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TECHNICAL PAPERS

Simulation of Flexible-Link Manipulators With Inertial and Geometric Nonlinearities

[+] Author and Article Information
Chris Damaren

Department of Engineering, Royal Roads Military College, FMO Victoria, British Columbia, V0S 1B0

Inna Sharf

Department of Mechanical Engineering, University of Victoria, Victoria, British Columbia, Canada V8W 3P6

J. Dyn. Sys., Meas., Control 117(1), 74-87 (Mar 01, 1995) (14 pages) doi:10.1115/1.2798525 History: Received April 29, 1993; Revised February 11, 1994; Online December 03, 2007

Abstract

Several important issues relevant to modeling of flexible-link robotic manipulators are addressed in this paper. First, we examine the question of which inertial nonlinearities should be included in the equations of motion for purposes of simulation. A complete model incorporating all inertial terms that couple rigid-body and elastic motions is presented along with a rational scheme for classifying them. Second, the issue of geometric nonlinearities is discussed. These are terms whose origin is the geometrically nonlinear theory of elasticity, as well as the terms arising from the interbody coupling due to the elastic deformation at the link tip. Accordingly, a general way of incorporating the well-known geometric stiffening effect is presented along with several schemes for treating the elastic kinematics at the joint interconnections. In addition, the question of basis function selection for spatial discretization of the elastic displacements is also addressed. The finite element method and an eigenfunction expansion techniques are presented and compared. All issues are examined numerically in the context of a simple beam example and the Space Shuttle Remote Manipulator System. Unlike a single-link system, the results for the latter show that all terms are required for accurate simulation of faster maneuvers. Hence, the conclusions of the paper are contrary to some of the previous findings on the validity of various models for dynamics simulation of flexible-body systems.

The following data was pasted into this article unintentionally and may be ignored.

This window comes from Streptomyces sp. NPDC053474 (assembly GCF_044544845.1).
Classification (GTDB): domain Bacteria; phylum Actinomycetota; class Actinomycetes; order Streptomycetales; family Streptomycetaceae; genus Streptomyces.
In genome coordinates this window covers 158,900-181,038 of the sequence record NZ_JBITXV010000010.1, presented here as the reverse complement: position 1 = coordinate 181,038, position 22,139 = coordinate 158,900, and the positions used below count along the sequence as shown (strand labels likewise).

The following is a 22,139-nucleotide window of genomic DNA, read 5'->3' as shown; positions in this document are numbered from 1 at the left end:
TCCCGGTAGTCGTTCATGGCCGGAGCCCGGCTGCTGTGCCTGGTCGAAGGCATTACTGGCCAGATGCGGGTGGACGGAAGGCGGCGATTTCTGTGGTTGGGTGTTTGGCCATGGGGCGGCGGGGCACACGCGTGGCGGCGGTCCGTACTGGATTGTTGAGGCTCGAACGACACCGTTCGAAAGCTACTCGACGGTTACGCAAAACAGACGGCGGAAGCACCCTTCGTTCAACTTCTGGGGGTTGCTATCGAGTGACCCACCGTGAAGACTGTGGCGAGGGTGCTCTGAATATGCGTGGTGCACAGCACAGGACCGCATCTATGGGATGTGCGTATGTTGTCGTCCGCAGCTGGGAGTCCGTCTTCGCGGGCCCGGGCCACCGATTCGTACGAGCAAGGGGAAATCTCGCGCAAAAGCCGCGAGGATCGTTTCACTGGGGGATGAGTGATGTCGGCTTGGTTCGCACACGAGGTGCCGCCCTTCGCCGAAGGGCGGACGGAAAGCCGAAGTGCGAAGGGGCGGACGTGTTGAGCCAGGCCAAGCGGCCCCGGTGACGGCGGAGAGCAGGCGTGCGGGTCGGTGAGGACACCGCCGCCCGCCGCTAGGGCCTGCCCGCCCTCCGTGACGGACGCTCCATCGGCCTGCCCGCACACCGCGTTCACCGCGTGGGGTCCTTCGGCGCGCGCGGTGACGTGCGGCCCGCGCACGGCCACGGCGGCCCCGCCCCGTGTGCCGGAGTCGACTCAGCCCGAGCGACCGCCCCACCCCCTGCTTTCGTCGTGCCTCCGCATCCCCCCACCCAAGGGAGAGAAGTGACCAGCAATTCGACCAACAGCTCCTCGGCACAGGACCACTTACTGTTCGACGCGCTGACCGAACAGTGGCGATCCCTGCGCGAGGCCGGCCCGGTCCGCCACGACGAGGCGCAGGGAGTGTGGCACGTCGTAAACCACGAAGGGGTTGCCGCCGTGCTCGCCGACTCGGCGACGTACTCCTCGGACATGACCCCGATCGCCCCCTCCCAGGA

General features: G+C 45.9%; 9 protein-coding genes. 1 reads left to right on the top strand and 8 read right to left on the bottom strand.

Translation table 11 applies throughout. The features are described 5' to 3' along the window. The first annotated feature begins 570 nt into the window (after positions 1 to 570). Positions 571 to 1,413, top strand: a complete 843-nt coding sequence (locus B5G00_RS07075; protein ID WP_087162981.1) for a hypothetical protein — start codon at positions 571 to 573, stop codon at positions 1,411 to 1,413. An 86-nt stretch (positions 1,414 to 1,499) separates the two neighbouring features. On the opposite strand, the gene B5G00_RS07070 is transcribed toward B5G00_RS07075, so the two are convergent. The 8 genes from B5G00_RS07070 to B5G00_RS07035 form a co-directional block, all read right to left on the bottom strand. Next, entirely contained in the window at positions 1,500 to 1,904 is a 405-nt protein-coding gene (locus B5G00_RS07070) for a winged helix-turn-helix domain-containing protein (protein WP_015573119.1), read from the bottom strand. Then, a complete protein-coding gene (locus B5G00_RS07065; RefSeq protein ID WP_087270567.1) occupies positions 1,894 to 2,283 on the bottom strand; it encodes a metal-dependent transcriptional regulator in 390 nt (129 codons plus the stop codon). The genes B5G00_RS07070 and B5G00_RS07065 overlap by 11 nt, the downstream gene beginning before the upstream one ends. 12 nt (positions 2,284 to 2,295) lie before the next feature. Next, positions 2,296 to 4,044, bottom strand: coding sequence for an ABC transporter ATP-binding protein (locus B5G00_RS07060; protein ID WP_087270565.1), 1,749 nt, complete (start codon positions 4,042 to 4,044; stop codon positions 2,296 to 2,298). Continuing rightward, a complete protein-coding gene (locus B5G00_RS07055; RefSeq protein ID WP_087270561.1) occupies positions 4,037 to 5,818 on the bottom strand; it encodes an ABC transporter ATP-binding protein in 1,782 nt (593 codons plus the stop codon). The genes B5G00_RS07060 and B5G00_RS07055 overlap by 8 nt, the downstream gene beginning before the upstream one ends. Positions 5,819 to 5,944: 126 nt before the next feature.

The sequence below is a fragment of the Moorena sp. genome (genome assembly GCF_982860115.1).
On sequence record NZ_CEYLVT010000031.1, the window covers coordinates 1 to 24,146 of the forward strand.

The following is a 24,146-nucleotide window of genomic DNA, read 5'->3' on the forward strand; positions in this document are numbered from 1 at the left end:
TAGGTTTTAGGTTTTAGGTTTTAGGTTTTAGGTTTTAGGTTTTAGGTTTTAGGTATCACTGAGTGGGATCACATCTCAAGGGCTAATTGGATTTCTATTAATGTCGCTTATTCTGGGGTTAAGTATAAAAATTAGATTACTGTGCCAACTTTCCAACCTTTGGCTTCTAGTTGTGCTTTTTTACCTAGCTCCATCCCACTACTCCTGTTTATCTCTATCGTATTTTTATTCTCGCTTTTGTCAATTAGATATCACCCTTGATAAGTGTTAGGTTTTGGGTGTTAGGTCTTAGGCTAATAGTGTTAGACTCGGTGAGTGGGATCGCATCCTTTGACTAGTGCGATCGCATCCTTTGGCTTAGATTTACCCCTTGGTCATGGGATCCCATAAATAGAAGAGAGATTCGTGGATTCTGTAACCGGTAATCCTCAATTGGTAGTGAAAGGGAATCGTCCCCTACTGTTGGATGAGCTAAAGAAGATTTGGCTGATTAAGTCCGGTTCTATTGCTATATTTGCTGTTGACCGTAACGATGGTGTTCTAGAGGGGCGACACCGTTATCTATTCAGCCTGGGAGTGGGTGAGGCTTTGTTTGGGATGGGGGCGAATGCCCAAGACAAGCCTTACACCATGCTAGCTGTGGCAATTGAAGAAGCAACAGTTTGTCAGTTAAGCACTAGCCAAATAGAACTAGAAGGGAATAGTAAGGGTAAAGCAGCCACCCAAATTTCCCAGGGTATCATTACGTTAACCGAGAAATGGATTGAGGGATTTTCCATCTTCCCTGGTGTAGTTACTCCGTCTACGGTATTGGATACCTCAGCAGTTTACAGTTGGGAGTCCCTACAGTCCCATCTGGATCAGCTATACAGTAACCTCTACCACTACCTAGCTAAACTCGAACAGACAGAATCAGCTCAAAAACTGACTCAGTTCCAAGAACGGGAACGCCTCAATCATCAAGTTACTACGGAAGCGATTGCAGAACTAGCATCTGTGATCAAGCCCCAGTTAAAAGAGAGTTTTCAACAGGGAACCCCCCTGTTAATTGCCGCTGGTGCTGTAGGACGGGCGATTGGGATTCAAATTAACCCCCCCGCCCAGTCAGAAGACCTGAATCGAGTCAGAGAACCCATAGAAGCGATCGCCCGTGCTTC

Copyright © 1995 by The American Society of Mechanical Engineers
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